How to Balance Kids And Money Problems

The holiday season is in full swing, and many parents are trying to stretch shrinking budgets to cover their children's expectations.

No one likes to disappoint their children, especially not at Christmas. (See Holiday Stress.)

But spending money we don’t have is extremely stressful at the best of times. And if Mom or Dad has been recently laid off from their job, well, this year simply can’t be like prior years.

But how do you tell the kids?

The following excerpts from an article written by Brenda Gutierrez of the Idaho Statesman (11/1/08) speak to this very real dilemma:

No matter what age the children may be, honesty is still the best policy when talking about a difficult subject.

"If you're laid off, and the lifestyle you've been enjoying is being modified, I don't think there's anything wrong with saying to your kids, 'Daddy just got laid off from his job, and until he finds another one, we're going to be cutting back a bit,' " said Paula Sharp, a licensed clinical social worker with A Better Day Counseling in Boise. "Label what the problem is, offer reassurance for the future, and what you're going to be doing in the meantime.”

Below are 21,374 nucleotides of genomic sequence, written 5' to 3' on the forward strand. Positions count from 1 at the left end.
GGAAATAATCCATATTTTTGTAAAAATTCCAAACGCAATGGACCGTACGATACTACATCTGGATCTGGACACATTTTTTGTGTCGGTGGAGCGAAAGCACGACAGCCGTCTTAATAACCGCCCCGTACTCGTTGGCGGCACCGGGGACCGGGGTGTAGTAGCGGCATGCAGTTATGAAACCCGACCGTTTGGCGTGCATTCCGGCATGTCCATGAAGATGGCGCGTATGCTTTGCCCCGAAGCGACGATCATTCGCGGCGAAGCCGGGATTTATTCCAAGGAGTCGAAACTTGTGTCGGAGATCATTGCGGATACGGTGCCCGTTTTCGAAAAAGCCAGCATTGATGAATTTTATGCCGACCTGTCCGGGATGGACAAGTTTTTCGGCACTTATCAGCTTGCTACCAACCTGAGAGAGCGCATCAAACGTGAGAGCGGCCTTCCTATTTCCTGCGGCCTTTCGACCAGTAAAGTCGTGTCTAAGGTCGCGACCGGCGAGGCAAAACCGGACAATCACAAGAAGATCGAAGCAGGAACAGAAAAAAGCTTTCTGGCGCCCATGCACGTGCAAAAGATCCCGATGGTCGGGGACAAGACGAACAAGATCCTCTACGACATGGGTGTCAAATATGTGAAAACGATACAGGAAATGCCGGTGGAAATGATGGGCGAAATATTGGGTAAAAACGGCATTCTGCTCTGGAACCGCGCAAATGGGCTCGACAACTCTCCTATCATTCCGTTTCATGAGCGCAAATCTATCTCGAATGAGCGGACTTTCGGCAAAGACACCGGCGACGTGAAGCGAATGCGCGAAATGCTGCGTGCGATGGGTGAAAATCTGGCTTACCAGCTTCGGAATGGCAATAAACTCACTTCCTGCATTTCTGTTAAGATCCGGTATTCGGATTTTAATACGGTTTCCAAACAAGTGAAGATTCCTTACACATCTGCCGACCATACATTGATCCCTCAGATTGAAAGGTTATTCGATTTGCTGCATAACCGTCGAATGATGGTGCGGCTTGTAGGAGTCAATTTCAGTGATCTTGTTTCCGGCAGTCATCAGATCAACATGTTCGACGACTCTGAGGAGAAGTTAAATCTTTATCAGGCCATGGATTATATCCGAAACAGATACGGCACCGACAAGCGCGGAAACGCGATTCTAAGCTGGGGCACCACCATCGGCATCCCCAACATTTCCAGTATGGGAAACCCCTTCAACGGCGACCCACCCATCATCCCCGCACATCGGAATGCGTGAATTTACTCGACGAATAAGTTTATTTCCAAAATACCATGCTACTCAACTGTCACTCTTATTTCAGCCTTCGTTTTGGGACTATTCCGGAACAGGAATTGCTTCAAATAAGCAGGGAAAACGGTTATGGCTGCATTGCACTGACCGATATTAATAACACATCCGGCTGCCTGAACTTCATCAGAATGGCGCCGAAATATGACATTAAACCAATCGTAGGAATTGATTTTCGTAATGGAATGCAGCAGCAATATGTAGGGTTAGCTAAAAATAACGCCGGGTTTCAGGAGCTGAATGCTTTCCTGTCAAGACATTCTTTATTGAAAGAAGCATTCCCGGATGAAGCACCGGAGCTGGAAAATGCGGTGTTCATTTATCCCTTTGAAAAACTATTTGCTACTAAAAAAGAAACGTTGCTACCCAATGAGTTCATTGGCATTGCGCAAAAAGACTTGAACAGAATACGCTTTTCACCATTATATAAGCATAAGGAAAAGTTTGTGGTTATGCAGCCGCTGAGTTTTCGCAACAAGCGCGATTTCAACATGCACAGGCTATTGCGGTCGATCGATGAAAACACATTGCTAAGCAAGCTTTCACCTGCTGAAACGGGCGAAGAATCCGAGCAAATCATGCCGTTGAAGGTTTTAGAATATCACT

"Keep in mind that it's important to tailor what you say to your children according to how old they are and how mature they are," Sharp said. "The younger the children, the more concerned they are going to be with what's going on and if they're the one who has caused the problem. It's important for them to know that this is nothing that they have done. They haven't caused the problem, and they aren't being punished. Their place in the family is secure. And the family will get through this together. That's what very young children need to hear."

Parents should make it a point to discuss their serious financial concerns when very young children cannot overhear them. Children will often pick up on their parents’ stresses and anxieties without understanding why, and then may act out behaviorally. They may begin wetting the bed at night or have difficulties at school, for example. And then the parents worry about their child and stress increases even more. A pretty vicious circle! Much better to discuss the serious stuff alone and in private, so you can present a unified front with the children.

Older teens, though, can be included in some of the more difficult discussions. Being a part of problem-solving or cost-cutting talks is a valuable learning opportunity for teenagers. And seeing some of the challenges in black and white can be helpful when asking our teens to modify their lives, too.

For example, your teenager may need to pitch in more at home or watch the younger kids more often while parents are working. Or even get a job, too, to help out.

Changes and challenges are never easy, but it helps to remember that what is really important in life are our relationships.

The rest is really just the icing on the cake.

Brought to you by:

A Better Day Counseling Services & Paula Sharp, LCSW

Serving Boise, Eagle, Meridian and Treasure Valley, Idaho

Located at: 1414 W. Franklin St., Boise, ID 83702

(208) 344-4343

In the Heart of Boise, for Good!

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